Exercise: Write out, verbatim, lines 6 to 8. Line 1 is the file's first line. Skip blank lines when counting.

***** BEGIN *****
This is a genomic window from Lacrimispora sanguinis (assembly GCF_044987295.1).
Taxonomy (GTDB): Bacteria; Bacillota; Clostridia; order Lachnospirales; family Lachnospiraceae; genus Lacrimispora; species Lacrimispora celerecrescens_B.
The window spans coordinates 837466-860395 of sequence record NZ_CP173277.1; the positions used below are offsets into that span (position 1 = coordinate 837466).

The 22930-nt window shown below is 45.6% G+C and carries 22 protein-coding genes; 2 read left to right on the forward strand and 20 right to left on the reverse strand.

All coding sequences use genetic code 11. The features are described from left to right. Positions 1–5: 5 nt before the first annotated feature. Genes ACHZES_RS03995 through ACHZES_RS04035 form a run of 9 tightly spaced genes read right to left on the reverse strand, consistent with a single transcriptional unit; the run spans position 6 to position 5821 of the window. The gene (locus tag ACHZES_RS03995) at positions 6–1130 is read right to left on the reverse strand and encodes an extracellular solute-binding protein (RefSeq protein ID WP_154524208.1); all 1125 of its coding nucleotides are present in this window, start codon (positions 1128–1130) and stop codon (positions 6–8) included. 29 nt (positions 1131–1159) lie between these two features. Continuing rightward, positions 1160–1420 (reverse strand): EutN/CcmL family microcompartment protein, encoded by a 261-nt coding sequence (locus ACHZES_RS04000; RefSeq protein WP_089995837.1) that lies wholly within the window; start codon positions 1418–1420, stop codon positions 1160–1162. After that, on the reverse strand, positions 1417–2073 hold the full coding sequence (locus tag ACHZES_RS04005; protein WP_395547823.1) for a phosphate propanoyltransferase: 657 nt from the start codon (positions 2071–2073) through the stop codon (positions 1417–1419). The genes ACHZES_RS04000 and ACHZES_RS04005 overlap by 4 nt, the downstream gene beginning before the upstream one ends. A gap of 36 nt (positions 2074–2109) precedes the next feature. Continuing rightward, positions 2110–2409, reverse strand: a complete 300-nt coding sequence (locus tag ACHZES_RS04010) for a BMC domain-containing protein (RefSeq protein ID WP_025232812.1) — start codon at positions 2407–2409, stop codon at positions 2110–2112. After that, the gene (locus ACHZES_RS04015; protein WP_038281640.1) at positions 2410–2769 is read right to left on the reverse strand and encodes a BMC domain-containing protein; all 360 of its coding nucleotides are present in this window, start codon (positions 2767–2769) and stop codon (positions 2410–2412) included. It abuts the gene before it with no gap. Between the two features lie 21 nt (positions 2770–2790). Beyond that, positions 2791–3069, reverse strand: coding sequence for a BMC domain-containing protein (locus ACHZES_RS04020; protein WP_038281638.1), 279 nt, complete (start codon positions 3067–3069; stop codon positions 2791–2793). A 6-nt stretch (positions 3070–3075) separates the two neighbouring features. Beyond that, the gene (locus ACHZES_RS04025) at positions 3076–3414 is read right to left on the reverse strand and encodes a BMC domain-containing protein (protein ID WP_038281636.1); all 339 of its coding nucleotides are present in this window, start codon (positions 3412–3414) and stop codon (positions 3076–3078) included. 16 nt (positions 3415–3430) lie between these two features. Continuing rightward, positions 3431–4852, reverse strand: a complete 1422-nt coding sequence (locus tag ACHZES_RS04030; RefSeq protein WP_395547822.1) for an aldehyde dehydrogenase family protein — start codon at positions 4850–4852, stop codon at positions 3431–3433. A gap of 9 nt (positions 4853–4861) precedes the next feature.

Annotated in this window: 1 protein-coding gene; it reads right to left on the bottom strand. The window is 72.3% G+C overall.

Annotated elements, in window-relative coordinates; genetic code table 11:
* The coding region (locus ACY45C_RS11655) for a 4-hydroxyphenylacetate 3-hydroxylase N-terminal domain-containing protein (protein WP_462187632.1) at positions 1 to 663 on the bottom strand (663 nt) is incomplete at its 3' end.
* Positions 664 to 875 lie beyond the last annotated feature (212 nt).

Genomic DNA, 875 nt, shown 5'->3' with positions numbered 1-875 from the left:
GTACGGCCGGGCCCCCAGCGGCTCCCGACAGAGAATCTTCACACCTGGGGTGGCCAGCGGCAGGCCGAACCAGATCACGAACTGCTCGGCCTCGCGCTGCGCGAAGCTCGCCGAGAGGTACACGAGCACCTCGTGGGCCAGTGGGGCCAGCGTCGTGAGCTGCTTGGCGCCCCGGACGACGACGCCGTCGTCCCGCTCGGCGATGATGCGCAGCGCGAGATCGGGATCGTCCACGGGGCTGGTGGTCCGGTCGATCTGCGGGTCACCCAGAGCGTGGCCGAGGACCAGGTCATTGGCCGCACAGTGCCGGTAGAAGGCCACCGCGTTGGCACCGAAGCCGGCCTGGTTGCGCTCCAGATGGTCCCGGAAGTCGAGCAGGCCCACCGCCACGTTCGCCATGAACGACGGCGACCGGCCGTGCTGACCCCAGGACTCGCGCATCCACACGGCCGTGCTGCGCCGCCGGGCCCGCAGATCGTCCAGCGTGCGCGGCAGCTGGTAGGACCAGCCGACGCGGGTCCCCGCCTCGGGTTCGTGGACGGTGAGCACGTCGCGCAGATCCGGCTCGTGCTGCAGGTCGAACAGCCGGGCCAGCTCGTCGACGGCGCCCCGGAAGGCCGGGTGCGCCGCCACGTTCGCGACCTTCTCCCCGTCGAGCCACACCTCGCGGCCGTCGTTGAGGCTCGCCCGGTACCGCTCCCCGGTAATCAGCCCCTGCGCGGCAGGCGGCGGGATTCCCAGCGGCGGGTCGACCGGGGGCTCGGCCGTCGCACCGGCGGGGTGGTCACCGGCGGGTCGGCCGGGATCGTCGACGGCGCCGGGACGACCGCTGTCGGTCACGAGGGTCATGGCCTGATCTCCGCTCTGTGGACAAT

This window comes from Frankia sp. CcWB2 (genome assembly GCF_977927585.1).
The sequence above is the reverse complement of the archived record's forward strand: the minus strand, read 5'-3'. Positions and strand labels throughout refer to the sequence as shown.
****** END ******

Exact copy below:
Annotated in this window: 1 protein-coding gene; it reads right to left on the bottom strand. The window is 72.3% G+C overall.

Annotated elements, in window-relative coordinates; genetic code table 11:
* The coding region (locus ACY45C_RS11655) for a 4-hydroxyphenylacetate 3-hydroxylase N-terminal domain-containing protein (protein WP_462187632.1) at positions 1 to 663 on the bottom strand (663 nt) is incomplete at its 3' end.